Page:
labour theory of value

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labour theory of value

a doctrine developed by the classical economists (particularly Adam SMITH and David RICARDO) that states that the value of a GOOD is determined by the amount of LABOUR input needed to produce that good. Thus, the ratio of the equilibrium prices of two commodities is directly proportional to the ratio of labour required to produce them.

Smith was the first to tentatively suggest a labour theory of value, although he acknowledged that the value of a good must be determined by a number of input costs: RENT, WAGES and PROFIT, even if labour did constitute the greatest part of final value. Ricardo accepted that profits and rent may have to be taken into account but that it did not detract from his main argument of relative values between two goods being fundamentally determined by labour cost. Karl MARX developed Ricardo's ideas, decomposing labour value into three constituent parts. The three parts are ‘constant capital’ (the capital used up in production),‘variable capital’ (human labour input), and ‘surplus value’ (the excess value over and above labour and capital used in the production process). Where surplus value exists, there is exploitation of the labour input insomuch as they are being paid less than their full input value.

The labour theory of value was replaced towards the end of the 19th century by the MARGINAL PRODUCTIVITY THEORY OF DISTRIBUTION, which took into account the contribution of all factor inputs into the production process, not just labour. See CLASSICAL ECONOMICS.

References in periodicals archive ?
Moreover, the determination of price is associated with some form of a labor theory of value. In 1977, Shaikh provided an iterative solution to the conversion of values, as established by socially necessary labor-time, into various forms of prices until the market prices are obtained.
Locke wove a labor theory of property into his labor theory of value. (1) He postulated that "every Man has a Property in his own Person," and so "The Labour of his Body, and the Work of his Hands ...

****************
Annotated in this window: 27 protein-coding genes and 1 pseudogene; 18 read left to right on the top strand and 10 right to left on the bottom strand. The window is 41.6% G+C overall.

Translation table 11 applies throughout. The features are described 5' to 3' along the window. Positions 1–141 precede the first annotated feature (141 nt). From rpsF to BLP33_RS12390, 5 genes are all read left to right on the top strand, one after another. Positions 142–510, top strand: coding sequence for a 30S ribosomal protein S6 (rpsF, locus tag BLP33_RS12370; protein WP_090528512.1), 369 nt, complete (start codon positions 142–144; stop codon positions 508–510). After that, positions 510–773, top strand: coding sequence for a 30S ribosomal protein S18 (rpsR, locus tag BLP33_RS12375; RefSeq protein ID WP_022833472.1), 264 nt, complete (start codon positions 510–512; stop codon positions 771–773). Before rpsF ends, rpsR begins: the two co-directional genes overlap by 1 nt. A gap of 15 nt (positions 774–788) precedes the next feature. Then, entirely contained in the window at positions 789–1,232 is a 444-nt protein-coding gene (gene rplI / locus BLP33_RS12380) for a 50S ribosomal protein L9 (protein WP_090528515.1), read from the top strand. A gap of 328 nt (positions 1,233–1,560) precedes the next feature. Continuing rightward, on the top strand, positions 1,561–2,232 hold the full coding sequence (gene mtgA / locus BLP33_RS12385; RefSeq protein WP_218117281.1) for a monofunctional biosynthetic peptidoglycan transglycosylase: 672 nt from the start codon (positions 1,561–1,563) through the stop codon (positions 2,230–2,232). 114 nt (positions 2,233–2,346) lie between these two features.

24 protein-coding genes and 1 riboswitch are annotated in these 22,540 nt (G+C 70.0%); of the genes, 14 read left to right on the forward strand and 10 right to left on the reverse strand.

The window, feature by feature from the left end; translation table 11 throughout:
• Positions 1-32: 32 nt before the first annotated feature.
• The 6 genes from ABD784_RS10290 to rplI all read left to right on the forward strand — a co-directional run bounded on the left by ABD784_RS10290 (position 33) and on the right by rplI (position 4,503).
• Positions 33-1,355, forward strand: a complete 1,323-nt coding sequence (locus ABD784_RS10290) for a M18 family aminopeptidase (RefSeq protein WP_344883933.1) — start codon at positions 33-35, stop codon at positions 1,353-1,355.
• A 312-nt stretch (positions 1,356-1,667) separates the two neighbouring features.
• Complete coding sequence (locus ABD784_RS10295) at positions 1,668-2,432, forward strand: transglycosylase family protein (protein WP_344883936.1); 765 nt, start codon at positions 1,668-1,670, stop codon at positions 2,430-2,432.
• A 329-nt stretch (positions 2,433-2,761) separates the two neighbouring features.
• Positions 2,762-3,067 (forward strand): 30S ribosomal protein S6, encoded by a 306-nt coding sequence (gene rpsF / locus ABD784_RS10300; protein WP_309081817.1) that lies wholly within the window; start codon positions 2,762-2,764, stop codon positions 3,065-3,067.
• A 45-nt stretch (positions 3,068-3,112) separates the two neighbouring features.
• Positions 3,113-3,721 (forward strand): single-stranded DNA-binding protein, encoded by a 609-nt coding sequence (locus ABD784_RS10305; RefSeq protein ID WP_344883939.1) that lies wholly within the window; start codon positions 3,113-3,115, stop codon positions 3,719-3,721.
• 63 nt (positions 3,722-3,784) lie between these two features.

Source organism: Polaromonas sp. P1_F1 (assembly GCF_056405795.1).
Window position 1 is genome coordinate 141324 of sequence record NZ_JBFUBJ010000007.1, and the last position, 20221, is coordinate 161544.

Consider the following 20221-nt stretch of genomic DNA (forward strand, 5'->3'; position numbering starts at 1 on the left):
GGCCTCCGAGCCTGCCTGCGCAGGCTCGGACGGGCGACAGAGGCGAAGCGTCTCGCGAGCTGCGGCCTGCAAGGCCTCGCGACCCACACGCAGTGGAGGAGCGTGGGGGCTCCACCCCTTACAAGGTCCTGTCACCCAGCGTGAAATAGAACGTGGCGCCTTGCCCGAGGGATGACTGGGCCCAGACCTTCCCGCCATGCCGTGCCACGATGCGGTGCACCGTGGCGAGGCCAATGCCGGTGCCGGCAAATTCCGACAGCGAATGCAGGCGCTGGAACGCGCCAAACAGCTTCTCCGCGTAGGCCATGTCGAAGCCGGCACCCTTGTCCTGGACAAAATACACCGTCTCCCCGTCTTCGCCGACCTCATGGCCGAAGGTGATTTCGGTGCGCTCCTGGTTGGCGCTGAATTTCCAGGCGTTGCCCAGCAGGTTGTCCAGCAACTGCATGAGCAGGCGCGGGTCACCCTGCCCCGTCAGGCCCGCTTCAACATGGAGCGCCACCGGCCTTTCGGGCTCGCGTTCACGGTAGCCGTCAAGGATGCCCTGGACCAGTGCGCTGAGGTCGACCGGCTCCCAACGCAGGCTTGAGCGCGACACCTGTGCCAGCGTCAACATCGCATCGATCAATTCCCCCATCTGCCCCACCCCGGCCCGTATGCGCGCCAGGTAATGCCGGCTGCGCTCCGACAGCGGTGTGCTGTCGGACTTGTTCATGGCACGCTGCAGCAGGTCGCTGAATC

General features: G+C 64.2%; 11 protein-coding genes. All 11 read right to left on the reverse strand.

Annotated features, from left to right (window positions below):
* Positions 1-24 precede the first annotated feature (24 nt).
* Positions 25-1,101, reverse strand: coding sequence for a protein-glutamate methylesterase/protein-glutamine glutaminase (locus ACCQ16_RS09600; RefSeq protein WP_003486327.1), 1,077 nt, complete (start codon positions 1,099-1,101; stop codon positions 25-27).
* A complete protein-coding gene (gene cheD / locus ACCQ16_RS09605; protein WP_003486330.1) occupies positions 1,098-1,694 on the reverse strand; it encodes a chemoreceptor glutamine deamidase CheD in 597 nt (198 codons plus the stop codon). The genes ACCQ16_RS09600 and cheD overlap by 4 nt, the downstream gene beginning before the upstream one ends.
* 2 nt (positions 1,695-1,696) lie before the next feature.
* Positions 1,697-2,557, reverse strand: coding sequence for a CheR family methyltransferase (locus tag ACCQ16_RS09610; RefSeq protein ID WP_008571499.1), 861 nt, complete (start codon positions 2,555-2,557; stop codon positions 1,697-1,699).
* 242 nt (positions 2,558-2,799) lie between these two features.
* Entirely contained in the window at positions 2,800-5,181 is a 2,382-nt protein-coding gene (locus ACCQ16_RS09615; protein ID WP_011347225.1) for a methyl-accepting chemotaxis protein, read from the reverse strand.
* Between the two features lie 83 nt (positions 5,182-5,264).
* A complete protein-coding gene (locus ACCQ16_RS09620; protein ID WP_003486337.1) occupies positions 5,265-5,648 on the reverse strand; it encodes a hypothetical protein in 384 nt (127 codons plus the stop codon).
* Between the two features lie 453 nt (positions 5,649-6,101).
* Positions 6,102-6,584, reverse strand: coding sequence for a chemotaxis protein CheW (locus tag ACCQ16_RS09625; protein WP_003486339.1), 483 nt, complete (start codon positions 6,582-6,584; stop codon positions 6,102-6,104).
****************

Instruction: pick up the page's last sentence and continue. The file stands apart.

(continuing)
Baronian (economics, Sorbonne, Paris) presents a critical study of Marx's labor theory of value and the "double character" of labor, focusing on the category of "living labor," which he argues is the linchpin of much of Marx's ability to make sense of capitalism.
Adorno represents poetic artifacts the way the labor theory of value represents commodities: the meaning and value of the work derives from the process of its production.
The micro theories are further classified as marginal productive theory, bargaining theory, productive efficiency theory, human-capital theory and labor theory of value.
For example, Bohm-Bawerk's famous, and widely perceived as the strongest criticism of Marxian economics, Karl Marx and the Close of His System (7), identifies and skillfully exploits a contradiction between Marxian labor theory of value of Das Kapital I and the average rate of profit of Das Kapital III.
According to Equation 3, in a closed economy the relative price of wheat rises with the increasing labor content of the marginal unit of wheat produced, which is consistent with the labor theory of value. (9) Differentiation of Equation 3, which relates the terms of trade p to the value of [L.sub.w], yields
From his failure to recognize this point, Sowell is never able to absolve the classical authors, with the possible exception of Ricardo, from the false charge that they argued a labor theory of value. He also fails to notice that Smith, Ricardo, and J.
(50) The labor theory of value does not appeal explicitly to the common.
What I will call "the attention theory of value" finds in the notion of "labor;" elaborated in Marx's labor theory of value, the prototype of the newest source of value production under capitalism: value-producing human attention.
A Mathematical Restatement of the Labor Theory of Value, Budapest: Akademiai Kiado.
(One authority refers to "major technical change" as a change in hand-axe construction over "a few thousand years.") There was little or no capital investment beyond s few simple tools, and a labor theory of value was appropriate.